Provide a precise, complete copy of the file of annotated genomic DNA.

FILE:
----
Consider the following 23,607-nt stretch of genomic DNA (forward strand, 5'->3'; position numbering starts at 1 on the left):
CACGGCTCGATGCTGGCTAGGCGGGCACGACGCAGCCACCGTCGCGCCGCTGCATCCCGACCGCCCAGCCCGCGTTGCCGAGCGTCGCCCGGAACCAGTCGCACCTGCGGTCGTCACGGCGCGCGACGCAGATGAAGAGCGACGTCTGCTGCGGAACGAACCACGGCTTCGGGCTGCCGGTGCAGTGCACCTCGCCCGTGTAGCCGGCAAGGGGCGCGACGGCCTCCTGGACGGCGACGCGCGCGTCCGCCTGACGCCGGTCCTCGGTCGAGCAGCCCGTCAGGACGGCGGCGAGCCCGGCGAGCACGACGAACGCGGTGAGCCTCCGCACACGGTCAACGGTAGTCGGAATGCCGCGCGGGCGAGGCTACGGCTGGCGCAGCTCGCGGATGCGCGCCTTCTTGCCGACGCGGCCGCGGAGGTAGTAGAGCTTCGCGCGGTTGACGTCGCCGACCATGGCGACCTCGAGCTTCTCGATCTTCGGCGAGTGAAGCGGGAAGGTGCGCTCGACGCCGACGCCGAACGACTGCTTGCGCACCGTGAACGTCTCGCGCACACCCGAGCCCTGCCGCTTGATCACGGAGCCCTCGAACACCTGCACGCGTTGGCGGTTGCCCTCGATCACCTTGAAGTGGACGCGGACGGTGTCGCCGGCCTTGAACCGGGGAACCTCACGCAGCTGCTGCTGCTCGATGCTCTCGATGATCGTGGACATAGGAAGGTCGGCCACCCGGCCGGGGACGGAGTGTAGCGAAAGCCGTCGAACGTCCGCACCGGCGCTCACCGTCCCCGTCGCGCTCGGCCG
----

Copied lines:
Consider the following 23,607-nt stretch of genomic DNA (forward strand, 5'->3'; position numbering starts at 1 on the left):
CACGGCTCGATGCTGGCTAGGCGGGCACGACGCAGCCACCGTCGCGCCGCTGCATCCCGACCGCCCAGCCCGCGTTGCCGAGCGTCGCCCGGAACCAGTCGCACCTGCGGTCGTCACGGCGCGCGACGCAGATGAAGAGCGACGTCTGCTGCGGAACGAACCACGGCTTCGGGCTGCCGGTGCAGTGCACCTCGCCCGTGTAGCCGGCAAGGGGCGCGACGGCCTCCTGGACGGCGACGCGCGCGTCCGCCTGACGCCGGTCCTCGGTCGAGCAGCCCGTCAGGACGGCGGCGAGCCCGGCGAGCACGACGAACGCGGTGAGCCTCCGCACACGGTCAACGGTAGTCGGAATGCCGCGCGGGCGAGGCTACGGCTGGCGCAGCTCGCGGATGCGCGCCTTCTTGCCGACGCGGCCGCGGAGGTAGTAGAGCTTCGCGCGGTTGACGTCGCCGACCATGGCGACCTCGAGCTTCTCGATCTTCGGCGAGTGAAGCGGGAAGGTGCGCTCGACGCCGACGCCGAACGACTGCTTGCGCACCGTGAACGTCTCGCGCACACCCGAGCCCTGCCGCTTGATCACGGAGCCCTCGAACACCTGCACGCGTTGGCGGTTGCCCTCGATCACCTTGAAGTGGACGCGGACGGTGTCGCCGGCCTTGAACCGGGGAACCTCACGCAGCTGCTGCTGCTCGATGCTCTCGATGATCGTGGACATAGGAAGGTCGGCCACCCGGCCGGGGACGGAGTGTAGCGAAAGCCGTCGAACGTCCGCACCGGCGCTCACCGTCCCCGTCGCGCTCGGCCG